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The fur is flying in the normally polite world of Classical architecture. A gushing article by Jeremy Musson in Country Life magazine describes Henbury Hall, Cheshire, as 'a totem of the Classical tradition', praising the designs by Julian Bicknell realised in 1984-87 for Sebastian de Ferranti. The article fails to mention that the house, a reinterpretation of Palladio's Villa Rotonda, was originally designed by Quinlan Terry. Terry, who, as the successor of Raymond Erith could claim the title of doyen of modern British Classicism, is furious. 'I designed the house right down to working details, ' he says. 'The client decided that he wanted another architect to build it - maybe he wanted someone more compliant. The details were changed, not necessarily for the better. I had phone calls from the contractor, who wasn't happy at all. But it was essentially my scheme and some mention of my role would have been polite.'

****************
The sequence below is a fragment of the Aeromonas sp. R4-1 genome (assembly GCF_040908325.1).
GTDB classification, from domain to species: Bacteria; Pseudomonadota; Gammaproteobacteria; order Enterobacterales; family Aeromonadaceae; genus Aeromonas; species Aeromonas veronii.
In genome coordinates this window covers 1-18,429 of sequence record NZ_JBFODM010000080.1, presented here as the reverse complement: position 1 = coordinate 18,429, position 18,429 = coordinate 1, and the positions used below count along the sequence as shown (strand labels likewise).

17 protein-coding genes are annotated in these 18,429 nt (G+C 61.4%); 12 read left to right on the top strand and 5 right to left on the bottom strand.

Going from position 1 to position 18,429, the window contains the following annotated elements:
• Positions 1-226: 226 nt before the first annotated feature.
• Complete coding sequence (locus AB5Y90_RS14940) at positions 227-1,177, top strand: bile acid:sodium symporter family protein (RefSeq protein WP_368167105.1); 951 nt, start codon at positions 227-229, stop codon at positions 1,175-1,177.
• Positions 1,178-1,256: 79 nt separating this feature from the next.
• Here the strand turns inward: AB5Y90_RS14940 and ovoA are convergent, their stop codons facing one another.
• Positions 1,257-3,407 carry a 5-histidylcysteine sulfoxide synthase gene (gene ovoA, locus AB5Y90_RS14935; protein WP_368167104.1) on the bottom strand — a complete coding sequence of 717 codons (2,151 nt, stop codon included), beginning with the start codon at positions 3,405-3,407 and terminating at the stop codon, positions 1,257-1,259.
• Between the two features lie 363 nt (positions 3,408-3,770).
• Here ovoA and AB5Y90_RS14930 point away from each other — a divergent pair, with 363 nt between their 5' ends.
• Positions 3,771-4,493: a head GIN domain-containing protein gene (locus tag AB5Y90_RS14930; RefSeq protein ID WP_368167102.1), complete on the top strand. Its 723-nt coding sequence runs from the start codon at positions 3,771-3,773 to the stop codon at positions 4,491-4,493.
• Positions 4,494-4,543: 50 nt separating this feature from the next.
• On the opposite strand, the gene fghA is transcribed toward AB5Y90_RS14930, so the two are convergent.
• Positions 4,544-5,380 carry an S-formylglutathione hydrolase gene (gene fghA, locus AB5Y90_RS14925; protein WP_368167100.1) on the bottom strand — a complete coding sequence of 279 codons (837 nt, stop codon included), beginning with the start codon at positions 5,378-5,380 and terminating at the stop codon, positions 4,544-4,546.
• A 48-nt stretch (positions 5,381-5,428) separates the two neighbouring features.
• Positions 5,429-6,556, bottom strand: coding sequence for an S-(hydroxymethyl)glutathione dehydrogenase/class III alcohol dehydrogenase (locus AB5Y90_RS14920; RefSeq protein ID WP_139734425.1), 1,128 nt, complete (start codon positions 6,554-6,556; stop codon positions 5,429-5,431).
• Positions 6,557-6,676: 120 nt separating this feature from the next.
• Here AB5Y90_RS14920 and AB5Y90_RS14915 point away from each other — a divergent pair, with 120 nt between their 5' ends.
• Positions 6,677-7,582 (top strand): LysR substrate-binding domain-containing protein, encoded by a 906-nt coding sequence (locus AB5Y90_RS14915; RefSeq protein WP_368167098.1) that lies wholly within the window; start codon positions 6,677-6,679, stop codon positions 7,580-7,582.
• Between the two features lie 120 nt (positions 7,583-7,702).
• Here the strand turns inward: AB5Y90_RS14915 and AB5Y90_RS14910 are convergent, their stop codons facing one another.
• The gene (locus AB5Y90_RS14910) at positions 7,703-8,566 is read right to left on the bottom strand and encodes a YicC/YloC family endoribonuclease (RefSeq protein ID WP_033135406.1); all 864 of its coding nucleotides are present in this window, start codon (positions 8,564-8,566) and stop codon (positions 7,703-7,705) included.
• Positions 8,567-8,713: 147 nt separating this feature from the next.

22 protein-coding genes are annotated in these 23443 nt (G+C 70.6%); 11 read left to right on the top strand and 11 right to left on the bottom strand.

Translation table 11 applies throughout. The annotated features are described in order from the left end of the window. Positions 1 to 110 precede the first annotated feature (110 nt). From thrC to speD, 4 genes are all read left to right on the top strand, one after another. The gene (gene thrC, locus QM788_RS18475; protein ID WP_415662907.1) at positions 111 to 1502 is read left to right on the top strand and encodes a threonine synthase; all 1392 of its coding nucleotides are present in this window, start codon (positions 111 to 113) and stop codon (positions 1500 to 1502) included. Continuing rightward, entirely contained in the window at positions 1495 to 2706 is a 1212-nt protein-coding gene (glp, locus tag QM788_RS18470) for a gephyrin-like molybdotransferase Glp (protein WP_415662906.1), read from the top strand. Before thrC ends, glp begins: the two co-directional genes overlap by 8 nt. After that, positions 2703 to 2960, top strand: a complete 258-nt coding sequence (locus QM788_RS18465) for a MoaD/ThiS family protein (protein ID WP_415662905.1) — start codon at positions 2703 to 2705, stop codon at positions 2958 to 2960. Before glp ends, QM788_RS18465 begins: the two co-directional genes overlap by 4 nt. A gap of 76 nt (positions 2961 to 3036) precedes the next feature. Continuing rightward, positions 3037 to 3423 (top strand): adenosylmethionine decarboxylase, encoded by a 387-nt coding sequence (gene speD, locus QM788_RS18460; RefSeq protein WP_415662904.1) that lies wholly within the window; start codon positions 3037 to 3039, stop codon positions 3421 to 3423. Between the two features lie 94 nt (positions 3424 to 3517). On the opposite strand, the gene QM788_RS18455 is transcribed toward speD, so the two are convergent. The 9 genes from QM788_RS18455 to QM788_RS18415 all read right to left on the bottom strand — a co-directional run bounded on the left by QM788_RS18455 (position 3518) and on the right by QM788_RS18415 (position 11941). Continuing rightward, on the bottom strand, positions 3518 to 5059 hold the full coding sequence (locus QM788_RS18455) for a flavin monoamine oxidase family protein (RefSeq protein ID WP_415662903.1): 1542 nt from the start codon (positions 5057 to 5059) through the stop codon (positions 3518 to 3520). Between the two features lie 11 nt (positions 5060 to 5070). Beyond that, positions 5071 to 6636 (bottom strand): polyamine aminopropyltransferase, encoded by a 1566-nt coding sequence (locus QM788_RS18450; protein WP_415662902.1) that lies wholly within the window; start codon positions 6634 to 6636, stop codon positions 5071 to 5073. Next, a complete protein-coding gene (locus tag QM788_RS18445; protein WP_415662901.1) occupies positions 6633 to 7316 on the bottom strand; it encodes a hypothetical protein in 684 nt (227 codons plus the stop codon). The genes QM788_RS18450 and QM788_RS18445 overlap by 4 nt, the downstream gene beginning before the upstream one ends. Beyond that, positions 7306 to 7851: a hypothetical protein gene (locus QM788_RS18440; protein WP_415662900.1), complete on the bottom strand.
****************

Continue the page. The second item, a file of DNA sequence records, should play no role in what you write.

Bicknell (ex-Cullinans) has of course gone on to great things, including some extraordinary neo-Georgian golf clubs in Japan.

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